load is far from the fulcrum and the effort is applied near the fulcrum
What type of muscle assists an agonist by causing a like movement or by stabilizing a joint over which an agonist acts?
If L = load, F = fulcrum, and E = effort, what type of lever system is described as LEF?
The supraspinatus is named for its location on the posterior aspect of the scapula above the spine. What is its action?
to stabilize the shoulder joint and help prevent downward location of the humerus and to assist in abduction
Which of the following types of glial cells monitor the health of neurons, and can transform into a special type of macrophage to protect endangered neurons?
Which of the following types of glial cells produce the myelin sheaths that insulate the neural fibers in the CNS?
Which of the following PNS neuroglia help to form myelin sheaths around larger nerve fibers in the PNS?
Neuroglia that control the chemical environment around neurons by buffering potassium and recapturing neurotransmitters are ________.
Which neuron circuit pattern is involved in the control of rhythmic activities such as breathing?
Select the correct statement about serial processing.
Spinal reflexes are an example of serial processing.
Which of the following is an excitatory neurotransmitter secreted by motor neurons innervating skeletal muscle?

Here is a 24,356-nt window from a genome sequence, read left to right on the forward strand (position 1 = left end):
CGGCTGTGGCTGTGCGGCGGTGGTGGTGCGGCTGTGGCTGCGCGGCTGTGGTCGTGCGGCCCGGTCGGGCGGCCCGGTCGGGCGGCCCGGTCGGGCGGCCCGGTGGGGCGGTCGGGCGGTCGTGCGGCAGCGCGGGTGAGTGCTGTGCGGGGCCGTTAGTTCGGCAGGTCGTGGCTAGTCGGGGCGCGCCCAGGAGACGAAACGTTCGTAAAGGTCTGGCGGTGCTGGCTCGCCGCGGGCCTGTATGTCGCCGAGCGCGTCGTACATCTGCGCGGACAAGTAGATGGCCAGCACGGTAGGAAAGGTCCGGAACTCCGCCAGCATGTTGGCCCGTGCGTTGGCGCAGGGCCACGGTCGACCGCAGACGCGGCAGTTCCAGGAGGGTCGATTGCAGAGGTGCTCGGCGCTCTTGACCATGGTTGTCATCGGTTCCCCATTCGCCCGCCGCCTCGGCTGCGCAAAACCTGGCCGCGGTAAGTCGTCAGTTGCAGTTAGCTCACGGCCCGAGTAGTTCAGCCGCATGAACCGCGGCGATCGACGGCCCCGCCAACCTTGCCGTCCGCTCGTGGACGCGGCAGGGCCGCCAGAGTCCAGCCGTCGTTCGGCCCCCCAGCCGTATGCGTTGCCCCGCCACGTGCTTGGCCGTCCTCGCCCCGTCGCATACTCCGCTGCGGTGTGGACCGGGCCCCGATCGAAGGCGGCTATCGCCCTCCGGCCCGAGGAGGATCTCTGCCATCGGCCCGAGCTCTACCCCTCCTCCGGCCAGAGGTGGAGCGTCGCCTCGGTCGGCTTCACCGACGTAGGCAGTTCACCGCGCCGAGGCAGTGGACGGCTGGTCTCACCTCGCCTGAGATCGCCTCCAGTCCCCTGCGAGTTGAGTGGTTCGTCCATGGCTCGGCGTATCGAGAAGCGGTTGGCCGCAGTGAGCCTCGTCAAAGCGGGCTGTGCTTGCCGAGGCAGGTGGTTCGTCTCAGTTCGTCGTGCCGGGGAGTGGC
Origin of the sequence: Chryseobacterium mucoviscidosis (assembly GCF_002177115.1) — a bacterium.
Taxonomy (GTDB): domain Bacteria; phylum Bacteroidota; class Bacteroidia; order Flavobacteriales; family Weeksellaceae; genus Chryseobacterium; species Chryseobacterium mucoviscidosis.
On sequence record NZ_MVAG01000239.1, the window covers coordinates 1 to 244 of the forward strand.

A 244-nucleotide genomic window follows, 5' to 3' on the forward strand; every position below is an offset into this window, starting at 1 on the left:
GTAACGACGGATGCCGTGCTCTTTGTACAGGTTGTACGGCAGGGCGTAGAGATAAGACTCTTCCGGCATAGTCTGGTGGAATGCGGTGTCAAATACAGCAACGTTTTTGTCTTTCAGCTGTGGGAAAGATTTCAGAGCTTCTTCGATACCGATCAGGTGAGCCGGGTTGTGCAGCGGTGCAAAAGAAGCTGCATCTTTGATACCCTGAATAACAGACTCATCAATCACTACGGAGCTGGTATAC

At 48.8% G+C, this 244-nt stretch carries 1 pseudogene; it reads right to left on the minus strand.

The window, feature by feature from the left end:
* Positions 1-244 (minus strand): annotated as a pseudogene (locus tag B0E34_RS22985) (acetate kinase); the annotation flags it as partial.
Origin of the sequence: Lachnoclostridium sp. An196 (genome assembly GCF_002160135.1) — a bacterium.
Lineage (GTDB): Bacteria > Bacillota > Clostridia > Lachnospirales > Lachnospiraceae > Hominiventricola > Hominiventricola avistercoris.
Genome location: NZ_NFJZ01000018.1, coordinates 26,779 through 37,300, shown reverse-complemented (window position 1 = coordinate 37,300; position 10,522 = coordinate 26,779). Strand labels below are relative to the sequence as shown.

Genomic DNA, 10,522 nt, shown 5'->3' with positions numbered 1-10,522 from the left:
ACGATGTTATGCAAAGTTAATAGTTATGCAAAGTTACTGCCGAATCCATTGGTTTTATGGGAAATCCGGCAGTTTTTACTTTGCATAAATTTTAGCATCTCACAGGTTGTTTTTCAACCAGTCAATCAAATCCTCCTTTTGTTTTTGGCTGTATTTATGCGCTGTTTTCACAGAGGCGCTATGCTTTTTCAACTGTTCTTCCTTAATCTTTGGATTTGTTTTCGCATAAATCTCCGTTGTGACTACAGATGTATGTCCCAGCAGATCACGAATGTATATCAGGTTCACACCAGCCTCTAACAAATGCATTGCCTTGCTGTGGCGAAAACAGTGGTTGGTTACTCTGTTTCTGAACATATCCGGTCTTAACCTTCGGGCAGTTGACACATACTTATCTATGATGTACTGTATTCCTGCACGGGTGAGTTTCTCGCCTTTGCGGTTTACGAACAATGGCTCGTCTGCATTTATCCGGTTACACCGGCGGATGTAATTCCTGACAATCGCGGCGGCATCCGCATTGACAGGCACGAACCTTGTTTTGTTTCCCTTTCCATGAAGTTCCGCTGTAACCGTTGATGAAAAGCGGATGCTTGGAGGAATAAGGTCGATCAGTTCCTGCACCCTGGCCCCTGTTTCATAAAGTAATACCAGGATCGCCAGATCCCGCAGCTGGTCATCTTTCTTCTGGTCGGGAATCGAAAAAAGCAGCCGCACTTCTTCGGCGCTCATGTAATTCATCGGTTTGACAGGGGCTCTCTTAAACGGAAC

What is the role of acetylcholinesterase?
destroy ACh a brief period after its release by the axon endings
The substance released at axon terminals to propagate a nervous impulse is called a(n) ________.
Which of the following circuit types is involved in the control of rhythmic activities such as the sleep-wake cycle, breathing, and certain motor activities (such as arm swinging when walking)?
Which of the following will occur when an excitatory postsynaptic potential (EPSP) is being generated on the dendritic membrane?
A single type of channel will open, permitting simultaneous flow of sodium and potassium.
An action potential releases neurotransmitter from a neuron by opening which of the following channels
voltage-gated Ca2+ channels
Binding of a neurotransmitter to its receptors opens __________ channels on the __________ membrane.
chemically gated; postsynaptic
Binding of the neurotransmitter to its receptor causes the membrane to __________.
either depolarize or hyperpolarize
The mechanism by which the neurotransmitter is returned to a presynaptic neuron's axon terminal is specific for each neurotransmitter. Which of the following neurotransmitters is broken down by an enzyme before being returned?
An action potential is self-regenerating because __________.
depolarizing currents established by the influx of Na+ flow down the axon and trigger an action potential at the next segment
Why does regeneration of the action potential occur in one direction, rather than in two directions?
The inactivation gates of voltage-gated Na+ channels close in the node, or segment, that has just fired an action potential.
What is the function of the myelin sheath?
The myelin sheath increases the speed of action potential conduction from the initial segment to the axon terminals.
What changes occur to voltage-gated Na+ and K+ channels at the peak of depolarization?
Inactivation gates of voltage-gated Na+ channels close, while activation gates of voltage-gated K+ channels open.
In which type of axon will velocity of action potential conduction be the fastest?
Myelinated axons with the largest diameter
How is an action potential propagated along an axon?